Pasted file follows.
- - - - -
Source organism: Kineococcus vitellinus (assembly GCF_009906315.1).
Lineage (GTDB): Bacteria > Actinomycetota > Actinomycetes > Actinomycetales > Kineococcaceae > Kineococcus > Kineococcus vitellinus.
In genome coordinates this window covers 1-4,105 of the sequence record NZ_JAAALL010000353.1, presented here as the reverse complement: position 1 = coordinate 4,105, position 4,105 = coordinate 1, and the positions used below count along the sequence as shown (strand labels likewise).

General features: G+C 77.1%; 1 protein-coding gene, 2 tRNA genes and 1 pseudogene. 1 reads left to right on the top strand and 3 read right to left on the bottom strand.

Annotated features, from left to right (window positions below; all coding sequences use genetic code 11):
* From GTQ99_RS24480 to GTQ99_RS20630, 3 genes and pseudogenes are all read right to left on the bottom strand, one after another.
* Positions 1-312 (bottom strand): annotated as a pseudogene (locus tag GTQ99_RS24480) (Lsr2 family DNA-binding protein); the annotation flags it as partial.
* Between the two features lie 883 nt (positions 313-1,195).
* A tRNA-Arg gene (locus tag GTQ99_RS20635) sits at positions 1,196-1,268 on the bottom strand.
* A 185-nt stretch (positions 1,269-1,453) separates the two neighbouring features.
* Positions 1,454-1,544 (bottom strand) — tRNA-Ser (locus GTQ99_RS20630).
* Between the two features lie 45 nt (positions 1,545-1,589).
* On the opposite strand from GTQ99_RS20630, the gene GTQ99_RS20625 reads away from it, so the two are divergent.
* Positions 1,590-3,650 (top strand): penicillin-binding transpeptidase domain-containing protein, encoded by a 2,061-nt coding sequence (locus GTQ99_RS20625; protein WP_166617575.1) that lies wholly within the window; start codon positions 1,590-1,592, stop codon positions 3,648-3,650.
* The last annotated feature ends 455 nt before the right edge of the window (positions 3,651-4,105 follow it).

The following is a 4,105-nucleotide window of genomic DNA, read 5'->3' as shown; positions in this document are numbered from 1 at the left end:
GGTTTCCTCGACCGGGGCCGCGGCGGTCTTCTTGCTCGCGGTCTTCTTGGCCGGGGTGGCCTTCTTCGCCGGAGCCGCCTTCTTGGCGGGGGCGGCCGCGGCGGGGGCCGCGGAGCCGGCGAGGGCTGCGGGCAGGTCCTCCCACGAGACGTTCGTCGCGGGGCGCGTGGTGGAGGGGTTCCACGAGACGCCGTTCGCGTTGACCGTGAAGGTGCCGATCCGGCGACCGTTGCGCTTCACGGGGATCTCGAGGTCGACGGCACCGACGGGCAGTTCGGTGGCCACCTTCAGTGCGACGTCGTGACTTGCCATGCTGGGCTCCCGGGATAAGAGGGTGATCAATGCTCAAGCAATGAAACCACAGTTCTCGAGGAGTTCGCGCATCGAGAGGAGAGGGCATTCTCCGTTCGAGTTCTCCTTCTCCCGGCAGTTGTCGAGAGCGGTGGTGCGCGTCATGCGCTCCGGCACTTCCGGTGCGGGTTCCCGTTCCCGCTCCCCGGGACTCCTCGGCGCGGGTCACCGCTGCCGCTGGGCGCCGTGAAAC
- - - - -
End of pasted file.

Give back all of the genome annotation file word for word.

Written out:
Source organism: Kineococcus vitellinus (assembly GCF_009906315.1).
Lineage (GTDB): Bacteria > Actinomycetota > Actinomycetes > Actinomycetales > Kineococcaceae > Kineococcus > Kineococcus vitellinus.
In genome coordinates this window covers 1-4,105 of the sequence record NZ_JAAALL010000353.1, presented here as the reverse complement: position 1 = coordinate 4,105, position 4,105 = coordinate 1, and the positions used below count along the sequence as shown (strand labels likewise).

General features: G+C 77.1%; 1 protein-coding gene, 2 tRNA genes and 1 pseudogene. 1 reads left to right on the top strand and 3 read right to left on the bottom strand.

Annotated features, from left to right (window positions below; all coding sequences use genetic code 11):
* From GTQ99_RS24480 to GTQ99_RS20630, 3 genes and pseudogenes are all read right to left on the bottom strand, one after another.
* Positions 1-312 (bottom strand): annotated as a pseudogene (locus tag GTQ99_RS24480) (Lsr2 family DNA-binding protein); the annotation flags it as partial.
* Between the two features lie 883 nt (positions 313-1,195).
* A tRNA-Arg gene (locus tag GTQ99_RS20635) sits at positions 1,196-1,268 on the bottom strand.
* A 185-nt stretch (positions 1,269-1,453) separates the two neighbouring features.
* Positions 1,454-1,544 (bottom strand) — tRNA-Ser (locus GTQ99_RS20630).
* Between the two features lie 45 nt (positions 1,545-1,589).
* On the opposite strand from GTQ99_RS20630, the gene GTQ99_RS20625 reads away from it, so the two are divergent.
* Positions 1,590-3,650 (top strand): penicillin-binding transpeptidase domain-containing protein, encoded by a 2,061-nt coding sequence (locus GTQ99_RS20625; protein WP_166617575.1) that lies wholly within the window; start codon positions 1,590-1,592, stop codon positions 3,648-3,650.
* The last annotated feature ends 455 nt before the right edge of the window (positions 3,651-4,105 follow it).

The following is a 4,105-nucleotide window of genomic DNA, read 5'->3' as shown; positions in this document are numbered from 1 at the left end:
GGTTTCCTCGACCGGGGCCGCGGCGGTCTTCTTGCTCGCGGTCTTCTTGGCCGGGGTGGCCTTCTTCGCCGGAGCCGCCTTCTTGGCGGGGGCGGCCGCGGCGGGGGCCGCGGAGCCGGCGAGGGCTGCGGGCAGGTCCTCCCACGAGACGTTCGTCGCGGGGCGCGTGGTGGAGGGGTTCCACGAGACGCCGTTCGCGTTGACCGTGAAGGTGCCGATCCGGCGACCGTTGCGCTTCACGGGGATCTCGAGGTCGACGGCACCGACGGGCAGTTCGGTGGCCACCTTCAGTGCGACGTCGTGACTTGCCATGCTGGGCTCCCGGGATAAGAGGGTGATCAATGCTCAAGCAATGAAACCACAGTTCTCGAGGAGTTCGCGCATCGAGAGGAGAGGGCATTCTCCGTTCGAGTTCTCCTTCTCCCGGCAGTTGTCGAGAGCGGTGGTGCGCGTCATGCGCTCCGGCACTTCCGGTGCGGGTTCCCGTTCCCGCTCCCCGGGACTCCTCGGCGCGGGTCACCGCTGCCGCTGGGCGCCGTGAAAC